If you read my last blog (First Come First Served) you might be asking that very question, "What's the point"? My early experience with painting was a disaster in my opinion. I believe I was too young to dabble in oil paints. My motor skills, or something like that, were not developed well enough for me to overcome the simple nuances of working with paint and brush. I also had no concept of color mixing and blending. I also didn't have the guidance and support of a mentor. As a result, I believe I developed a fear of painting and color. I was too tight and not as loose as I became in later years. My sense of experimentation had not developed yet. It was too easy for me to fall back on what I was used to and what I was good at. At that stage of my life I really hadn't completely explored drawing enough to move on to painting with confidence. I had not yet had a successful experience with poster painting, which as I remember was an easier introduction to paint and brush. That was to come when I hit the first grade at my elementary school. Yes, once upon a time public schools offered art during the day, as well as recess and physical fitness programs.
So the point of my last blog’s story is this: It is good to encourage young protégées to try new mediums in their work, but remember that they will develop better skills if they are given a little more instruction and encouragement as they progress through the stages of learning any new medium or technique. My Granny, God bless her, certainly meant well. However, by adding a few days of supervised painting instruction along with that gift of the little wooden box of paints might have made a big difference in my having a positive experience verses a negative one.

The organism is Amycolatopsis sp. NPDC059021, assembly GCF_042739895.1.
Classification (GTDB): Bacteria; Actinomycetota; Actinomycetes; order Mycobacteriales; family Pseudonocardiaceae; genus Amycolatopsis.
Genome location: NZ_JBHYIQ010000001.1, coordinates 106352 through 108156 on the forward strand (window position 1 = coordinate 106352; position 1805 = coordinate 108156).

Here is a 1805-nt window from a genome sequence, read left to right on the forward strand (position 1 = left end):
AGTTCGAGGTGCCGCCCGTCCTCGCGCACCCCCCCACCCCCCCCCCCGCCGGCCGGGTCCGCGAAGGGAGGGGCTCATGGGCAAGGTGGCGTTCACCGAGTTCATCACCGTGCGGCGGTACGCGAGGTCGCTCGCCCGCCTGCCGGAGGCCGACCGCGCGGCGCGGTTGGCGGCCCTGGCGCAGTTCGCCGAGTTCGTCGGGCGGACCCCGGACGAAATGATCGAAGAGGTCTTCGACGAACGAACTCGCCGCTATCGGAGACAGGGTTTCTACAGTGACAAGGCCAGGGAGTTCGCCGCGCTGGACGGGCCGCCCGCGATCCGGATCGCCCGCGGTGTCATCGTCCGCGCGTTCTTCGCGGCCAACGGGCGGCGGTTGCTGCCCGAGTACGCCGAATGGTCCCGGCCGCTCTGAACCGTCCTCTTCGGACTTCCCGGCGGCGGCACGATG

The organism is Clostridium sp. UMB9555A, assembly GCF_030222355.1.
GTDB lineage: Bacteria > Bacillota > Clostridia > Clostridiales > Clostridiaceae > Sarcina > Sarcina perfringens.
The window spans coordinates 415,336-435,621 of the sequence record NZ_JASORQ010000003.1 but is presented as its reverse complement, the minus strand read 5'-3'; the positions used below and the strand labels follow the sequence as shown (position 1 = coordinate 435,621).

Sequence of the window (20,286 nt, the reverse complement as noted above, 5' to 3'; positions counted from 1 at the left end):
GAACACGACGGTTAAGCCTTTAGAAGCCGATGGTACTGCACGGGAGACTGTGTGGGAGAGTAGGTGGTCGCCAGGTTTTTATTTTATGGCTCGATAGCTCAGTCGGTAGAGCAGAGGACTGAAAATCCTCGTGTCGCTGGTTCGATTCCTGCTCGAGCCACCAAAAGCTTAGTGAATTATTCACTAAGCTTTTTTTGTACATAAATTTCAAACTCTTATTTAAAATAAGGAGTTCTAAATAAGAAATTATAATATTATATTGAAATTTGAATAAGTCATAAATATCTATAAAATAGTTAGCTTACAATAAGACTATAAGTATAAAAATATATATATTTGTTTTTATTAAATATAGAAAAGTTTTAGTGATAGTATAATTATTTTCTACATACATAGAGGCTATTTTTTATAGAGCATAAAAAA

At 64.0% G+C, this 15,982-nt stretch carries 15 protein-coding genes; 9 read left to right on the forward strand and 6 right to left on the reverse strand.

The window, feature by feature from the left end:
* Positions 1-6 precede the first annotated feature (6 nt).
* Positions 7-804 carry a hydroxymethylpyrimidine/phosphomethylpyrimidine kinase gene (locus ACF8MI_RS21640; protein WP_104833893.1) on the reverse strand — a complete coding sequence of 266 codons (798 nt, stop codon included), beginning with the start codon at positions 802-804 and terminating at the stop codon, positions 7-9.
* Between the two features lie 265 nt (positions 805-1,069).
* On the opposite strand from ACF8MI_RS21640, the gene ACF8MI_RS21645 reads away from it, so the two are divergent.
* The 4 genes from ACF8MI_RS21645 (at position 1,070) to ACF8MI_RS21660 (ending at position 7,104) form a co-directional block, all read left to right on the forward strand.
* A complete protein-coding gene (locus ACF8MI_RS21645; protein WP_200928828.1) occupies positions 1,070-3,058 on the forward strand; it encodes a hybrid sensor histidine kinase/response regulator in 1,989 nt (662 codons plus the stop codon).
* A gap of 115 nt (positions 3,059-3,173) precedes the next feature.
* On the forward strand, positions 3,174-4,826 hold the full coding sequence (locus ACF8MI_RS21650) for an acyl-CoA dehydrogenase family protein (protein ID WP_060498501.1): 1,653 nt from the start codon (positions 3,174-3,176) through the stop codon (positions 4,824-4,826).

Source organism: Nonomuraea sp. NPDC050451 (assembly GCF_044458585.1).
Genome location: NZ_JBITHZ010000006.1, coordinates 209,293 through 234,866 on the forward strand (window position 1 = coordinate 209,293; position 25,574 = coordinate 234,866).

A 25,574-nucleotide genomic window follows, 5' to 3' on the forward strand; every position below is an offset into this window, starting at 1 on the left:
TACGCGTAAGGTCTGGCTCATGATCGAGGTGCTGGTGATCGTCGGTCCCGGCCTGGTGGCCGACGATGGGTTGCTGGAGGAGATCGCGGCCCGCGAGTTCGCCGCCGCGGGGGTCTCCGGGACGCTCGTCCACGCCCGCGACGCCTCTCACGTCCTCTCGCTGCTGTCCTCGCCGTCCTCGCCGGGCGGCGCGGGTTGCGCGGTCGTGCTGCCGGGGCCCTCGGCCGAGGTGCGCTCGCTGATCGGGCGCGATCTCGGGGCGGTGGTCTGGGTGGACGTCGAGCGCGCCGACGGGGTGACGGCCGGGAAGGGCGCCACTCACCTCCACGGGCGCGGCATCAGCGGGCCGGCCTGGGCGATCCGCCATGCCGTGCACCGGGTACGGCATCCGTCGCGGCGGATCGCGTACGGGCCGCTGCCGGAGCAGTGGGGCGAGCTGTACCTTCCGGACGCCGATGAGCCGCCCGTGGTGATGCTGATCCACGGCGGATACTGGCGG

If you have a child or grandchild who has, at a young age, shown a natural talent for drawing or painting, by all means encourage them to create art. However, try to give them the best leg up with a few neighborhood art classes. Even if you are an artist yourself, Exposing the youngster to an experienced art teacher along with other children with similar interests will be the best possible gift you could give them. Many communities today offer art classes for youngsters. You can find weekend classes offered at the YMCA, YWCA, churches, art stores, and through private art instructors in their homes. Think about it.
"200 Faces, No. 153"
11 hours ago